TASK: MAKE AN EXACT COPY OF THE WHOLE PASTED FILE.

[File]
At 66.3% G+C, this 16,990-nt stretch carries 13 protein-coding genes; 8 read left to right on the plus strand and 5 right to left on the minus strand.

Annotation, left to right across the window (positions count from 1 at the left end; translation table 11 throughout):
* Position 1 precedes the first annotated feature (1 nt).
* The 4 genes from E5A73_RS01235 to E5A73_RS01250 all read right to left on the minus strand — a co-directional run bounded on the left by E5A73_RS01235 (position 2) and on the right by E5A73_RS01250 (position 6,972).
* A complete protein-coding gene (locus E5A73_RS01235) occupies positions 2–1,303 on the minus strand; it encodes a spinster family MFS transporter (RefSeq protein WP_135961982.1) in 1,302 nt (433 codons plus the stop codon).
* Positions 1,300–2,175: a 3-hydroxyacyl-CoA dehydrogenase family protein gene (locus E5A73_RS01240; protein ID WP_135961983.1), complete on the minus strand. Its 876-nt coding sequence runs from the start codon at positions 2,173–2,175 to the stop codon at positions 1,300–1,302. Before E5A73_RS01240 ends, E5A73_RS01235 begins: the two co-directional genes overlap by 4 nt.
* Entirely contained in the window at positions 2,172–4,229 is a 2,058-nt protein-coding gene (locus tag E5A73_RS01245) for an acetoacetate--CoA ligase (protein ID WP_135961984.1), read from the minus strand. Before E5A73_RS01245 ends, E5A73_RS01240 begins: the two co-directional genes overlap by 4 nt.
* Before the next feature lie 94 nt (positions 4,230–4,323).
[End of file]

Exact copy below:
At 66.3% G+C, this 16,990-nt stretch carries 13 protein-coding genes; 8 read left to right on the plus strand and 5 right to left on the minus strand.

Annotation, left to right across the window (positions count from 1 at the left end; translation table 11 throughout):
* Position 1 precedes the first annotated feature (1 nt).
* The 4 genes from E5A73_RS01235 to E5A73_RS01250 all read right to left on the minus strand — a co-directional run bounded on the left by E5A73_RS01235 (position 2) and on the right by E5A73_RS01250 (position 6,972).
* A complete protein-coding gene (locus E5A73_RS01235) occupies positions 2–1,303 on the minus strand; it encodes a spinster family MFS transporter (RefSeq protein WP_135961982.1) in 1,302 nt (433 codons plus the stop codon).
* Positions 1,300–2,175: a 3-hydroxyacyl-CoA dehydrogenase family protein gene (locus E5A73_RS01240; protein ID WP_135961983.1), complete on the minus strand. Its 876-nt coding sequence runs from the start codon at positions 2,173–2,175 to the stop codon at positions 1,300–1,302. Before E5A73_RS01240 ends, E5A73_RS01235 begins: the two co-directional genes overlap by 4 nt.
* Entirely contained in the window at positions 2,172–4,229 is a 2,058-nt protein-coding gene (locus tag E5A73_RS01245) for an acetoacetate--CoA ligase (protein ID WP_135961984.1), read from the minus strand. Before E5A73_RS01245 ends, E5A73_RS01240 begins: the two co-directional genes overlap by 4 nt.
* Before the next feature lie 94 nt (positions 4,230–4,323).